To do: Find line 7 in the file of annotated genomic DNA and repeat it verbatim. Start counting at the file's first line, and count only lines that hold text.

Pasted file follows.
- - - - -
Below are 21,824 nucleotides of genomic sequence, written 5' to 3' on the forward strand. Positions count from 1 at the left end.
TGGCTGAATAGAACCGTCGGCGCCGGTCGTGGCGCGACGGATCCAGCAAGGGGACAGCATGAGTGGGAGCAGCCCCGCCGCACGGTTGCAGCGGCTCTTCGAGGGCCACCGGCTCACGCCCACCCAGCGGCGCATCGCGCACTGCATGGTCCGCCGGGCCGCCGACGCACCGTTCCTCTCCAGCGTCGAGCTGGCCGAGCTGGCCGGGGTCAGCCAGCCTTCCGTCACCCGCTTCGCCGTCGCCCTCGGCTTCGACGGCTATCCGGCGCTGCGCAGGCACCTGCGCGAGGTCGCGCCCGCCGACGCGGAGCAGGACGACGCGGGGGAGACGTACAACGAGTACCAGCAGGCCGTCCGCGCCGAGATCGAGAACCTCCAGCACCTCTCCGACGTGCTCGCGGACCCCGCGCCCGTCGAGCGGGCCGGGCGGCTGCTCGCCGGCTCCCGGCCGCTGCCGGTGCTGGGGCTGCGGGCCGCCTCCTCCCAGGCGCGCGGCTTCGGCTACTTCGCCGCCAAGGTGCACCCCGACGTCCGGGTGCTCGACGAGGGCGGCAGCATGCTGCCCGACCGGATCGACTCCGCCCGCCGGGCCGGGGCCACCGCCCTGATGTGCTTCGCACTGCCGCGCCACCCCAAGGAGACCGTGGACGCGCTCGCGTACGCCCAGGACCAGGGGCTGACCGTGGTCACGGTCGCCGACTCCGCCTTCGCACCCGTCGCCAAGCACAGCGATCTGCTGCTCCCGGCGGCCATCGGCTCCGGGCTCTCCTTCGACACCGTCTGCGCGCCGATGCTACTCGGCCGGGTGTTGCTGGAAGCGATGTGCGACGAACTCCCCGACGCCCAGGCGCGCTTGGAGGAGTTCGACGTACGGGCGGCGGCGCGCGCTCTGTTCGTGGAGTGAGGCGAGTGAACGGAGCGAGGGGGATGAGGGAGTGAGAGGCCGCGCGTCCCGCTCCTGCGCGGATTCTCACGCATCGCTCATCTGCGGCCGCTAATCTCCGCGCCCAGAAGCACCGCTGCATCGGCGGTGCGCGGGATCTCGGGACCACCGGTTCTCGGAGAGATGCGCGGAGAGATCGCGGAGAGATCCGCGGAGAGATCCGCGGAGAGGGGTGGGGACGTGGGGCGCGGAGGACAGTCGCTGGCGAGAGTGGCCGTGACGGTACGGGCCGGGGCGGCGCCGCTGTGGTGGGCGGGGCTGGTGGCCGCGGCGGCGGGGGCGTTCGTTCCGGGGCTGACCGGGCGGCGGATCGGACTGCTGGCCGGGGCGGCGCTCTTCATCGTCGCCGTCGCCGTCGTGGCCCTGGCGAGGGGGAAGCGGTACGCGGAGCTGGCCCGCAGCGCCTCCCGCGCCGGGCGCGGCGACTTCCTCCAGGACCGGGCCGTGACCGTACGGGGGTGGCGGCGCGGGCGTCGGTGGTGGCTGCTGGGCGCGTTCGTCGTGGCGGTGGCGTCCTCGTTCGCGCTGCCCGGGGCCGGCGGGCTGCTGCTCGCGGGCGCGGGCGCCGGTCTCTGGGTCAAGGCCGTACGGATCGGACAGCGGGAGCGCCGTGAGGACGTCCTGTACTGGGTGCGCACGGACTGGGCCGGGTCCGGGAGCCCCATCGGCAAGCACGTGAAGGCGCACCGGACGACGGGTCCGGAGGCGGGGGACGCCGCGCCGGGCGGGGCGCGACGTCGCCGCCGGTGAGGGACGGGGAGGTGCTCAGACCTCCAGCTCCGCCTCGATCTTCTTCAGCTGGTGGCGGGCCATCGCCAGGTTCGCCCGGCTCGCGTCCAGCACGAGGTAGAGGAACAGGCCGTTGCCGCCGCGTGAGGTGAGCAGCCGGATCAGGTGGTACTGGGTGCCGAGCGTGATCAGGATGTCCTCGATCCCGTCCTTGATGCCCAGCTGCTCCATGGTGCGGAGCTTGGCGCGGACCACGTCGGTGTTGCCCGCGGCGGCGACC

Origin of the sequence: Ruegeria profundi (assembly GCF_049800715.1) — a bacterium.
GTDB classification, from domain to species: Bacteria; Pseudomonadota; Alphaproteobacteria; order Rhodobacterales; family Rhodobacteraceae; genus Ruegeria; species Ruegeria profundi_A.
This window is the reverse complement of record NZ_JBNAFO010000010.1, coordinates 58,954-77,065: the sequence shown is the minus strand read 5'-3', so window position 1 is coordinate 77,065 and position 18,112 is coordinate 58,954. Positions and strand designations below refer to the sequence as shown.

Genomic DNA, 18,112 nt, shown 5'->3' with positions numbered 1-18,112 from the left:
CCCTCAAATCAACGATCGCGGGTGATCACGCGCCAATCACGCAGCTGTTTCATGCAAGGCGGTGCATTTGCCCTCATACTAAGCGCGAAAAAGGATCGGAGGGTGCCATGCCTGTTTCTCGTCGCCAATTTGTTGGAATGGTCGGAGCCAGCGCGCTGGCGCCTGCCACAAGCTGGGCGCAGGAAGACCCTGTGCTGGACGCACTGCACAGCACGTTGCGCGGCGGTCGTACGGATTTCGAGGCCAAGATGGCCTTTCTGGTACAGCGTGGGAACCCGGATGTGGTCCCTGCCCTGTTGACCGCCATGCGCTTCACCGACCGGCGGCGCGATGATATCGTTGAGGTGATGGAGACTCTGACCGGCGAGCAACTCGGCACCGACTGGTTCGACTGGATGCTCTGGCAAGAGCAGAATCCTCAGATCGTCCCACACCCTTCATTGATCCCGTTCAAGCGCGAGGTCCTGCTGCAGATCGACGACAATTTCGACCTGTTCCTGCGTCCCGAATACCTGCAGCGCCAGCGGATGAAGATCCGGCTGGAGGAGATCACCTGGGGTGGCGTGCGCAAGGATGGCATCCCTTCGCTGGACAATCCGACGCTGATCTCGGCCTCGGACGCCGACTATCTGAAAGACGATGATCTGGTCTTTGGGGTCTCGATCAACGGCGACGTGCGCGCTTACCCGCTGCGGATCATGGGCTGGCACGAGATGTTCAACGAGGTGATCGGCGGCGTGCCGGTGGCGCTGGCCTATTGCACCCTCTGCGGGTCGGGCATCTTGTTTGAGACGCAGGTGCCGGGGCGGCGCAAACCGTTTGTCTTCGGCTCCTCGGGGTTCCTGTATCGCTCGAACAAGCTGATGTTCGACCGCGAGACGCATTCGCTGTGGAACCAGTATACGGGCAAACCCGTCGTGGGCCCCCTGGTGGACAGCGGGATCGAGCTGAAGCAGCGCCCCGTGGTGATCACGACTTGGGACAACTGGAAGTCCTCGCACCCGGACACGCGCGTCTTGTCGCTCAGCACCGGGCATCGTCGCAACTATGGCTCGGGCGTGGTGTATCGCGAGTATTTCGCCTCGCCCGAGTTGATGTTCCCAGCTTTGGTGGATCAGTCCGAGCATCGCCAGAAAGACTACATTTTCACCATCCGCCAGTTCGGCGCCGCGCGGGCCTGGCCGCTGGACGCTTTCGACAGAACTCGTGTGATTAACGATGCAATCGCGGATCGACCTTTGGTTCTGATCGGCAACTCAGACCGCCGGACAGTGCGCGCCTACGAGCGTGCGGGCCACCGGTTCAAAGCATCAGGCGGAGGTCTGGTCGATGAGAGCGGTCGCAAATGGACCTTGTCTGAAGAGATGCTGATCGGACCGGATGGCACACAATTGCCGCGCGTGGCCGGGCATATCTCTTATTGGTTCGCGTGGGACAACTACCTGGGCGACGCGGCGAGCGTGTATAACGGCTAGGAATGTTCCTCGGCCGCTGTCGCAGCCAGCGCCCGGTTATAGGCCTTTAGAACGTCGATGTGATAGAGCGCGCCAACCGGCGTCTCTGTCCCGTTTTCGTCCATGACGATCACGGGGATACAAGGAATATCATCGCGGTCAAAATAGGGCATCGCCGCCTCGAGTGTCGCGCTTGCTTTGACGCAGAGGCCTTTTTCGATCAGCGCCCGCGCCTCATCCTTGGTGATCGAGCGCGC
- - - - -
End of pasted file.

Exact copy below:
CCCTCAAATCAACGATCGCGGGTGATCACGCGCCAATCACGCAGCTGTTTCATGCAAGGCGGTGCATTTGCCCTCATACTAAGCGCGAAAAAGGATCGGAGGGTGCCATGCCTGTTTCTCGTCGCCAATTTGTTGGAATGGTCGGAGCCAGCGCGCTGGCGCCTGCCACAAGCTGGGCGCAGGAAGACCCTGTGCTGGACGCACTGCACAGCACGTTGCGCGGCGGTCGTACGGATTTCGAGGCCAAGATGGCCTTTCTGGTACAGCGTGGGAACCCGGATGTGGTCCCTGCCCTGTTGACCGCCATGCGCTTCACCGACCGGCGGCGCGATGATATCGTTGAGGTGATGGAGACTCTGACCGGCGAGCAACTCGGCACCGACTGGTTCGACTGGATGCTCTGGCAAGAGCAGAATCCTCAGATCGTCCCACACCCTTCATTGATCCCGTTCAAGCGCGAGGTCCTGCTGCAGATCGACGACAATTTCGACCTGTTCCTGCGTCCCGAATACCTGCAGCGCCAGCGGATGAAGATCCGGCTGGAGGAGATCACCTGGGGTGGCGTGCGCAAGGATGGCATCCCTTCGCTGGACAATCCGACGCTGATCTCGGCCTCGGACGCCGACTATCTGAAAGACGATGATCTGGTCTTTGGGGTCTCGATCAACGGCGACGTGCGCGCTTACCCGCTGCGGATCATGGGCTGGCACGAGATGTTCAACGAGGTGATCGGCGGCGTGCCGGTGGCGCTGGCCTATTGCACCCTCTGCGGGTCGGGCATCTTGTTTGAGACGCAGGTGCCGGGGCGGCGCAAACCGTTTGTCTTCGGCTCCTCGGGGTTCCTGTATCGCTCGAACAAGCTGATGTTCGACCGCGAGACGCATTCGCTGTGGAACCAGTATACGGGCAAACCCGTCGTGGGCCCCCTGGTGGACAGCGGGATCGAGCTGAAGCAGCGCCCCGTGGTGATCACGACTTGGGACAACTGGAAGTCCTCGCACCCGGACACGCGCGTCTTGTCGCTCAGCACCGGGCATCGTCGCAACTATGGCTCGGGCGTGGTGTATCGCGAGTATTTCGCCTCGCCCGAGTTGATGTTCCCAGCTTTGGTGGATCAGTCCGAGCATCGCCAGAAAGACTACATTTTCACCATCCGCCAGTTCGGCGCCGCGCGGGCCTGGCCGCTGGACGCTTTCGACAGAACTCGTGTGATTAACGATGCAATCGCGGATCGACCTTTGGTTCTGATCGGCAACTCAGACCGCCGGACAGTGCGCGCCTACGAGCGTGCGGGCCACCGGTTCAAAGCATCAGGCGGAGGTCTGGTCGATGAGAGCGGTCGCAAATGGACCTTGTCTGAAGAGATGCTGATCGGACCGGATGGCACACAATTGCCGCGCGTGGCCGGGCATATCTCTTATTGGTTCGCGTGGGACAACTACCTGGGCGACGCGGCGAGCGTGTATAACGGCTAGGAATGTTCCTCGGCCGCTGTCGCAGCCAGCGCCCGGTTATAGGCCTTTAGAACGTCGATGTGATAGAGCGCGCCAACCGGCGTCTCTGTCCCGTTTTCGTCCATGACGATCACGGGGATACAAGGAATATCATCGCGGTCAAAATAGGGCATCGCCGCCTCGAGTGTCGCGCTTGCTTTGACGCAGAGGCCTTTTTCGATCAGCGCCCGCGCCTCATCCTTGGTGATCGAGCGCGC